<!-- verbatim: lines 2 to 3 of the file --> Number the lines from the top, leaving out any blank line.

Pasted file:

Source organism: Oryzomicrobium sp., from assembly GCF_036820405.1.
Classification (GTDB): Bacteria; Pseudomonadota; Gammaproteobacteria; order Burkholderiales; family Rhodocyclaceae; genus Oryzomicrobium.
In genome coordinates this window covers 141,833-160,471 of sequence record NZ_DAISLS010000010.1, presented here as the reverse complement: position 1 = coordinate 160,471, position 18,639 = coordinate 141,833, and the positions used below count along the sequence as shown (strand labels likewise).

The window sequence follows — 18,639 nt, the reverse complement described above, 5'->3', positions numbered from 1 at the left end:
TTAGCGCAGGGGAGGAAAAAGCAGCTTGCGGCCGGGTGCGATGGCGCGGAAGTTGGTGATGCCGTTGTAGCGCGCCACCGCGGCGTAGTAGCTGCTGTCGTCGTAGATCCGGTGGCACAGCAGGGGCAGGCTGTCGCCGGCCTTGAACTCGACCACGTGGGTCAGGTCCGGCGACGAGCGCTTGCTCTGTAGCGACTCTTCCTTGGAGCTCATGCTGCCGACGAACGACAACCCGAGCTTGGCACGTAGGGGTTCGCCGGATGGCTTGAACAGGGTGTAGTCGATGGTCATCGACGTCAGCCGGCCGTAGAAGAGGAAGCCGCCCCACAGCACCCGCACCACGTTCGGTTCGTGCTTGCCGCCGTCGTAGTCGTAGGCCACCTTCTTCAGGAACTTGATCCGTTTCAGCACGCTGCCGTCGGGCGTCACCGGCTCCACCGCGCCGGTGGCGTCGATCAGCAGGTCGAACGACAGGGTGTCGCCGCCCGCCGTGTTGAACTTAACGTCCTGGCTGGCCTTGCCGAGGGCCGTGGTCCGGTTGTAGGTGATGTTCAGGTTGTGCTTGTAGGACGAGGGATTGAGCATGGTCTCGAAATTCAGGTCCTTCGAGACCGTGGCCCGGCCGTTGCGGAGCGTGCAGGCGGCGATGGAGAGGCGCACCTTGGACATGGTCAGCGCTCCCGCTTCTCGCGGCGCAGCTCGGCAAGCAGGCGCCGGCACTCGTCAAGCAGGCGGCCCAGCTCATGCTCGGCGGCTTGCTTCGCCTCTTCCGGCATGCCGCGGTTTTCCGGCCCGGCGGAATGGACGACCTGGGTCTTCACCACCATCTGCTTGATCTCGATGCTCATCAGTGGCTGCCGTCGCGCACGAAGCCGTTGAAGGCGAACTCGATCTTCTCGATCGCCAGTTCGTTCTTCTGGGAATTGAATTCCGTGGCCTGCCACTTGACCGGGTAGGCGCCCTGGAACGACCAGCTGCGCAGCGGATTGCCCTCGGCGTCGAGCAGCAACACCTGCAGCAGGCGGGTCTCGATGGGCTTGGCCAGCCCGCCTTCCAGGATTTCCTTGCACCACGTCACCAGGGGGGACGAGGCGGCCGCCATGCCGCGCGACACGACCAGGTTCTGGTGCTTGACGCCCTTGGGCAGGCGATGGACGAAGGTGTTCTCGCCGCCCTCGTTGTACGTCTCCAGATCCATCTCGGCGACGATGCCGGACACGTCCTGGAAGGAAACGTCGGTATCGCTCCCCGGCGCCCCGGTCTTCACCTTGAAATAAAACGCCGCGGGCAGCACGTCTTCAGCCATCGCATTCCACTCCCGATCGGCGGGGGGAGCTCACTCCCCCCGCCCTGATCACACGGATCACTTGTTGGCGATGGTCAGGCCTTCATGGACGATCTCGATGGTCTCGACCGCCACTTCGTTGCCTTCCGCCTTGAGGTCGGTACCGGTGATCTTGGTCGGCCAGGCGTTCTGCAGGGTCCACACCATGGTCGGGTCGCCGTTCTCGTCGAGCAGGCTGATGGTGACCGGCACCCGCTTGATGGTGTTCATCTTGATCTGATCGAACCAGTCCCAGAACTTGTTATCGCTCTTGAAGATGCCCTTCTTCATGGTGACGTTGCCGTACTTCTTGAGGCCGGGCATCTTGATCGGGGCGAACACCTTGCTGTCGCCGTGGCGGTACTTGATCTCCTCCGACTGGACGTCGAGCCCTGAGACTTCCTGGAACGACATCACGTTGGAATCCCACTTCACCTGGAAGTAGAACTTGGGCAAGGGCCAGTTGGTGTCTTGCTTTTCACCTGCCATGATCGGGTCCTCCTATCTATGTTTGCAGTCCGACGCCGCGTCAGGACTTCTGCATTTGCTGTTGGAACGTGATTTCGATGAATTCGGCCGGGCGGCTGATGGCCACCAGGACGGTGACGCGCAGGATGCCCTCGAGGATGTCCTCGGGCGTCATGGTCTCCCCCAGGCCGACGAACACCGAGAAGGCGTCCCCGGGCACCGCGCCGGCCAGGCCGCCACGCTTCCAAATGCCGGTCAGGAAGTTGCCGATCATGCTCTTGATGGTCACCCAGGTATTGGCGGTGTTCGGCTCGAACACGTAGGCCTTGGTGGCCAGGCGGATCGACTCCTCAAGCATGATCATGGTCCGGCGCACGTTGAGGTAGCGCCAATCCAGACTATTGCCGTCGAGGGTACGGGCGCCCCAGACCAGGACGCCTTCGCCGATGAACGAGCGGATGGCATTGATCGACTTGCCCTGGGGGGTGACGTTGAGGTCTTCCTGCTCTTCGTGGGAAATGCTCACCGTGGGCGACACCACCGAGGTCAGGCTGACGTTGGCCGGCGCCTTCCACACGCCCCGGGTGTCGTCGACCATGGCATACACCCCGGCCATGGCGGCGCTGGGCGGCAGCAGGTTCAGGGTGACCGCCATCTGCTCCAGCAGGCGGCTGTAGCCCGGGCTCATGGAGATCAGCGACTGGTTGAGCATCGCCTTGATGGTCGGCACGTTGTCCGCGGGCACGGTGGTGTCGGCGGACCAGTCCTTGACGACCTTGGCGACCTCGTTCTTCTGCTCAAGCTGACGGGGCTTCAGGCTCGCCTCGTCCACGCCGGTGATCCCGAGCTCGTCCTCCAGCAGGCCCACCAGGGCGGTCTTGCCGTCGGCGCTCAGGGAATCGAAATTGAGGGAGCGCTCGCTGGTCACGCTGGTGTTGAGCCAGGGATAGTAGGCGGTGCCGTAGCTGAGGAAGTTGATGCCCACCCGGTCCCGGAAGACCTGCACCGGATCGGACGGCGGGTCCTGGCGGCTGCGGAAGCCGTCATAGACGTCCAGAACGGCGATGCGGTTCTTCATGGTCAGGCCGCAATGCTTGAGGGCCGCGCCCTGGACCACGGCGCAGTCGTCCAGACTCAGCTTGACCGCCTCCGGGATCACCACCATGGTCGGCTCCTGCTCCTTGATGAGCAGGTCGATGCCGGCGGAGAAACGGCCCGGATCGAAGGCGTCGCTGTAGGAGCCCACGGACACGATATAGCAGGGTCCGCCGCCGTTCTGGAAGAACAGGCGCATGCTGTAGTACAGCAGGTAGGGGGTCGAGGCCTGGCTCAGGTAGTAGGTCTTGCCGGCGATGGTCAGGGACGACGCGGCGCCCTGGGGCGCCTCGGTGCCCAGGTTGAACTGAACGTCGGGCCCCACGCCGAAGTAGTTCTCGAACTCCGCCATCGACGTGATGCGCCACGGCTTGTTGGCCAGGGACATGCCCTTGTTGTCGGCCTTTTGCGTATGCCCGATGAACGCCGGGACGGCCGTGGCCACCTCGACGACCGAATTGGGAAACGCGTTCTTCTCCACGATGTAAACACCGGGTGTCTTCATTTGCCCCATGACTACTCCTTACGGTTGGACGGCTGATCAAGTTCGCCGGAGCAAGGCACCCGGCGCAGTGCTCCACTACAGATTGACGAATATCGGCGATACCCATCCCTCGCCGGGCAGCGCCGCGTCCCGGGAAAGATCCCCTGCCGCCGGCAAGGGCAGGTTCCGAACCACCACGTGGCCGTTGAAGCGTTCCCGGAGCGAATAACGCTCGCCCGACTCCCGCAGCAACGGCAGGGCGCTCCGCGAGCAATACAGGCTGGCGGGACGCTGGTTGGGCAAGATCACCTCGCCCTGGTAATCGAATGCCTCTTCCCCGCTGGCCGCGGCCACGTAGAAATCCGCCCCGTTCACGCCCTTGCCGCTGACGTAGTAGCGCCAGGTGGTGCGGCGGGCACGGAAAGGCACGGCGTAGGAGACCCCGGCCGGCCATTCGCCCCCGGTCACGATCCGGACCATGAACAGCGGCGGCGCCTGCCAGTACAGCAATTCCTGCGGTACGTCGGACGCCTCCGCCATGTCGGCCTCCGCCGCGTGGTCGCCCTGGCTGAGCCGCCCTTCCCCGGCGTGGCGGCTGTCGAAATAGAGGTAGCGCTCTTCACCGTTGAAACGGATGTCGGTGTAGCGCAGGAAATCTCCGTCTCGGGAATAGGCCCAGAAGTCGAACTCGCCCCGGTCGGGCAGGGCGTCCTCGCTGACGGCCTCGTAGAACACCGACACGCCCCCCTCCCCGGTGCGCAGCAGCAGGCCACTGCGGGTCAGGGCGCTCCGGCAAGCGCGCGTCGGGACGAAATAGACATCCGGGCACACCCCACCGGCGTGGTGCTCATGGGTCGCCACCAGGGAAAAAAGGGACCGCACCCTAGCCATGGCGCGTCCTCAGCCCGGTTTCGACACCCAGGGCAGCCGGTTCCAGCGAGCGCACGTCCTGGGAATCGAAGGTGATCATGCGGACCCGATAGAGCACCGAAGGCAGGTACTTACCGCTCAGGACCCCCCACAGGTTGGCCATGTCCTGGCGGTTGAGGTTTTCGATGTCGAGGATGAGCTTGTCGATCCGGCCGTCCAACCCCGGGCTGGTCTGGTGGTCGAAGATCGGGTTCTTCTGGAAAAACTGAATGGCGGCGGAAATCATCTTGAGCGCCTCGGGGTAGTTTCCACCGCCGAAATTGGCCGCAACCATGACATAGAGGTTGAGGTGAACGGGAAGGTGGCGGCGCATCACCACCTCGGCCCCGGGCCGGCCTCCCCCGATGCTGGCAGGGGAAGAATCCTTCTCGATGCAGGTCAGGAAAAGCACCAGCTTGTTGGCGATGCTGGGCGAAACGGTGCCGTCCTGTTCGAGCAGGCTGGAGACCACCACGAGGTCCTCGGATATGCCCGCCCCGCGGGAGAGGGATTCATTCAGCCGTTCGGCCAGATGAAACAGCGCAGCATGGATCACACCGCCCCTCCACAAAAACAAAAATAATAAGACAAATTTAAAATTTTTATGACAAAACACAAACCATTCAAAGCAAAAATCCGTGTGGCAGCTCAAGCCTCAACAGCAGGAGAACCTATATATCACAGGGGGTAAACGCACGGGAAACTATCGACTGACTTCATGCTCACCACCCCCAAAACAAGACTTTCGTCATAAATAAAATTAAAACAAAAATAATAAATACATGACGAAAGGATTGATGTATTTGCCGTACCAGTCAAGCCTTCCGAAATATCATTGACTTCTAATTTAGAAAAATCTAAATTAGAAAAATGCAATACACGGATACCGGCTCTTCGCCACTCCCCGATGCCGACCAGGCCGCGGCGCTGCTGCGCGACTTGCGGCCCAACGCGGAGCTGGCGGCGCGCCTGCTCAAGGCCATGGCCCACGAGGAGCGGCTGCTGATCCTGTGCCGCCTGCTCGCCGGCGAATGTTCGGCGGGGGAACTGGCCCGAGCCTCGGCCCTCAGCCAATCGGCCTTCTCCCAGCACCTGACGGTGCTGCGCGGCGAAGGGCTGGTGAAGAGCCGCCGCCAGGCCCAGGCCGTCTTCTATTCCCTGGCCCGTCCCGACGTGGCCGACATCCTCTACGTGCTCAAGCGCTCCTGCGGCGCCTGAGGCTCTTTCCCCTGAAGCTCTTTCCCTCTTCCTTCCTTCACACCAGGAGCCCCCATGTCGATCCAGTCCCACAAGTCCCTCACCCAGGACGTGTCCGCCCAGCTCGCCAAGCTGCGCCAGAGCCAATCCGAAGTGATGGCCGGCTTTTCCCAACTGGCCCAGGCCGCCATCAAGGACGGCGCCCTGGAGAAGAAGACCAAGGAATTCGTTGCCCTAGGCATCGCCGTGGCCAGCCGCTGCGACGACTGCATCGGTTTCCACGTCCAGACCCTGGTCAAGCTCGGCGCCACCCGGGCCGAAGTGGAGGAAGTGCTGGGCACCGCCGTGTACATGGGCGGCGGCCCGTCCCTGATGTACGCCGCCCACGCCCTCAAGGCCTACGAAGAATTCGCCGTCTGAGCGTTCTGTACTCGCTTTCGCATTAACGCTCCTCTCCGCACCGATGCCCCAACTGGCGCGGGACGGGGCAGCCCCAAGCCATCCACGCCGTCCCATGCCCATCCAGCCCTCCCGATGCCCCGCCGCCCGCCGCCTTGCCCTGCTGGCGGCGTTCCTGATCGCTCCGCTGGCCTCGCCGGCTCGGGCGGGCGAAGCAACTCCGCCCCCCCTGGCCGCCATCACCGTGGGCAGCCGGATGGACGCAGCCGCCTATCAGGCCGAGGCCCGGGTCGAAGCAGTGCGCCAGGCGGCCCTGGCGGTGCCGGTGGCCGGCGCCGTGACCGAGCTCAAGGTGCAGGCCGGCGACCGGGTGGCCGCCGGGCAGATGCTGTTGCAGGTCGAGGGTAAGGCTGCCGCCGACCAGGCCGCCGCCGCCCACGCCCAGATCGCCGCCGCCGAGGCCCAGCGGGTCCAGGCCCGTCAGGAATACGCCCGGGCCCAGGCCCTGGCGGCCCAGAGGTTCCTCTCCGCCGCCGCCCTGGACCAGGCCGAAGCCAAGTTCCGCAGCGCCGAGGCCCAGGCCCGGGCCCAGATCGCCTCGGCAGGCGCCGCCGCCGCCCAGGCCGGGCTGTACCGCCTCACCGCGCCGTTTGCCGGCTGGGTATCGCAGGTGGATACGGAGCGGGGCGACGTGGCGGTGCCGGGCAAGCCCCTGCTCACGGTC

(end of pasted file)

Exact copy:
Classification (GTDB): Bacteria; Pseudomonadota; Gammaproteobacteria; order Burkholderiales; family Rhodocyclaceae; genus Oryzomicrobium.
In genome coordinates this window covers 141,833-160,471 of sequence record NZ_DAISLS010000010.1, presented here as the reverse complement: position 1 = coordinate 160,471, position 18,639 = coordinate 141,833, and the positions used below count along the sequence as shown (strand labels likewise).